Failure mechanism models often only address the wear-out of properly assembled devices, and do not necessarily relate to devices constructed with inadequate process control or materials.  If the mainstream part capability greatly exceeds the projected life requirement, the test specification may require extension to verify the absence of process or material variations that cause early failures in a small portion of the part population.  For instance, evaluation of an application requirement may indicate that 100 temperature cycles over a wide range equates to the life cycle requirement, yet the general part qualification requirements include 500 temperature cycles. 


The qualification requirements should account for the life cycle environments and duty cycle, as well as the failure mechanism model parameter assumptions and the test sample size.  The approach described herein provides a generic approach for establishing qualification requirements for parts and assemblies.  Table 1 summarizes the step involved in developing the qualification requirements.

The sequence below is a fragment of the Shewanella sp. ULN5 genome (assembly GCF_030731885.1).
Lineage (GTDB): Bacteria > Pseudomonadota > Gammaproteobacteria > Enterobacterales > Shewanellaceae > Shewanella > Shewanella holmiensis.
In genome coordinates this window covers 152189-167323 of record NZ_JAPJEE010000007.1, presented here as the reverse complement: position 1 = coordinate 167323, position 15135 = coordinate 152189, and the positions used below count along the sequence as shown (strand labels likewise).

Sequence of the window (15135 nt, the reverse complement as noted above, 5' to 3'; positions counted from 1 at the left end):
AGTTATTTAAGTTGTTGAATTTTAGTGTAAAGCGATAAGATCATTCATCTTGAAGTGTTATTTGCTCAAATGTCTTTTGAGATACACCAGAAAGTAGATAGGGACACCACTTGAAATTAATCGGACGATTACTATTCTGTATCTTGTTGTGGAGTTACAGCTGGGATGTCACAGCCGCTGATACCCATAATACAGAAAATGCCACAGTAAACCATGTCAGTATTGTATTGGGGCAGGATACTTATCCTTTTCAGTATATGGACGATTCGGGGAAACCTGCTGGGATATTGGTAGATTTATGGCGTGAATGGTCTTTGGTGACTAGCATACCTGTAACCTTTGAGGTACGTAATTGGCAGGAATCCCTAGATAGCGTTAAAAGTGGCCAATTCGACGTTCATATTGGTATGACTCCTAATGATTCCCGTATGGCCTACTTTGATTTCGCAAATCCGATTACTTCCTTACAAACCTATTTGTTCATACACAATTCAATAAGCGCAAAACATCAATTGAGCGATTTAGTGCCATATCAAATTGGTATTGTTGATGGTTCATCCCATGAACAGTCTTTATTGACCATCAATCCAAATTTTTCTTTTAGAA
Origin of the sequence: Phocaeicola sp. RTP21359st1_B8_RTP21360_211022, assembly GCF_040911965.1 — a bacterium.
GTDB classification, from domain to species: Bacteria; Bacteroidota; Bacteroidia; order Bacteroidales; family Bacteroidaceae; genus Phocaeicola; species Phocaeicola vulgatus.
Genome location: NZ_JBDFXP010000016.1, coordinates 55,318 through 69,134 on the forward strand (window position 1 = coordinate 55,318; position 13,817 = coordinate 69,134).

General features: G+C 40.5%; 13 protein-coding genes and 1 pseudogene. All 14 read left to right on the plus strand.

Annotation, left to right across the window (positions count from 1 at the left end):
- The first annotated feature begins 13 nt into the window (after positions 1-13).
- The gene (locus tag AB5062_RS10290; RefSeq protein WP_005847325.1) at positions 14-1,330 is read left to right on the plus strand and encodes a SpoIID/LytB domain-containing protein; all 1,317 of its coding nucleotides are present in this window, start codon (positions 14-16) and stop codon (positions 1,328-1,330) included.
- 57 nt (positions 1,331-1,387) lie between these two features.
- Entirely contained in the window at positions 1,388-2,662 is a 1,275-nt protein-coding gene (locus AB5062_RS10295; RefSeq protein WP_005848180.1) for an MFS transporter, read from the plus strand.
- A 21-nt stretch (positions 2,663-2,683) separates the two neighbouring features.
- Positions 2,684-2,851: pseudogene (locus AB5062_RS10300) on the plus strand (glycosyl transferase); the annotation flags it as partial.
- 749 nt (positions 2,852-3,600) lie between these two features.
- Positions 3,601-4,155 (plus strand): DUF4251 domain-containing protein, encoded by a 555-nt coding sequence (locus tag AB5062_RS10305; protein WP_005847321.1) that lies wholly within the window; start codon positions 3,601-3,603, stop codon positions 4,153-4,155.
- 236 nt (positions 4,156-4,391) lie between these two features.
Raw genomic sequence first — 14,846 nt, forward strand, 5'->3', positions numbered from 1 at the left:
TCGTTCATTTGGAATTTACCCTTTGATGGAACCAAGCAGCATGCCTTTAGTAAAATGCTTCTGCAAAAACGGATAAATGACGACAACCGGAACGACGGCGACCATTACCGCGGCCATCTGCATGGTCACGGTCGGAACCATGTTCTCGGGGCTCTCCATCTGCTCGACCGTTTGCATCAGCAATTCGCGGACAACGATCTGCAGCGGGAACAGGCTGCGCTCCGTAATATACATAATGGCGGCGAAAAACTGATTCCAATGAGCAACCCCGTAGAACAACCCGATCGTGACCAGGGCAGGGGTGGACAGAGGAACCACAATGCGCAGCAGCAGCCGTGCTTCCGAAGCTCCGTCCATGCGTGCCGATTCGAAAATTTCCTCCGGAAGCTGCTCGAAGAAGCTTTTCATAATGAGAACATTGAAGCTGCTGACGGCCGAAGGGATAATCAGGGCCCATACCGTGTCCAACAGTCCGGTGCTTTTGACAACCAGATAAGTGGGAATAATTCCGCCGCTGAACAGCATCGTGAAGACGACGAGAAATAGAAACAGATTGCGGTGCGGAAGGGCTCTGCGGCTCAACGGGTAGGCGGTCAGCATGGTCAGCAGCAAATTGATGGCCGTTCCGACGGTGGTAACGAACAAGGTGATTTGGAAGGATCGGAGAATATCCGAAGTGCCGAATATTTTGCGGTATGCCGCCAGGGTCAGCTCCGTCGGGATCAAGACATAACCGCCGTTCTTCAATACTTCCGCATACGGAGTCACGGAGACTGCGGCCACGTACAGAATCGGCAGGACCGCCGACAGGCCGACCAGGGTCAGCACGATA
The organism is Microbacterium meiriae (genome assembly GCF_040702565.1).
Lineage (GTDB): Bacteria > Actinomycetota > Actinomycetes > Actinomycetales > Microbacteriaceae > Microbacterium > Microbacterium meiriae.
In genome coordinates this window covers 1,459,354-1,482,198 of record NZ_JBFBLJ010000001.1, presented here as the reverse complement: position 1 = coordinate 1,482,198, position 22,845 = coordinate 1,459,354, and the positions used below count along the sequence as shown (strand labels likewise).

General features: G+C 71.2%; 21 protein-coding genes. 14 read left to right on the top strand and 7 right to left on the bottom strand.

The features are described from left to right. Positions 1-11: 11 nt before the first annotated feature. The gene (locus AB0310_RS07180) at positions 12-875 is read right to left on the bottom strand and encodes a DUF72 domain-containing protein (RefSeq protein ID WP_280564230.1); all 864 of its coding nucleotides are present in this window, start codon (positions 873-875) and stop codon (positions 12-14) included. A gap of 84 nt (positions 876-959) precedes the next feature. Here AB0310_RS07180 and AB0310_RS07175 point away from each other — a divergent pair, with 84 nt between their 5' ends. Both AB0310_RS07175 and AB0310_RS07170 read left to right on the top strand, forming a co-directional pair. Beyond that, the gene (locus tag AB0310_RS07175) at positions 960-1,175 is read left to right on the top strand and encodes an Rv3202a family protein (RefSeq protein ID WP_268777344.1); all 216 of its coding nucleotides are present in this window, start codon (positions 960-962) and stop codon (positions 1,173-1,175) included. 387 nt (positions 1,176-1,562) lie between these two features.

Table 1. Process for Deriving Part Qualification Requirements Based on Life Cycle Environments
1. Define life cycle environments (including duty cycle) at part level
2. Define part level reliability expectation to meet system requirements
3. Identify failure mechanisms and failure models applicable to part
4. Determine assembly process and material variation impacts on part reliability
5. Identify synergistic effects of environments on failure mechanisms
6. Determine sensitivity of models to model parameter assumptions
7. Determine impact of failure distribution and test sample size on test discrimination
8. Develop accelerated test requirements that account for the above factors
9. Consider part capability to provide sensitivity to process variability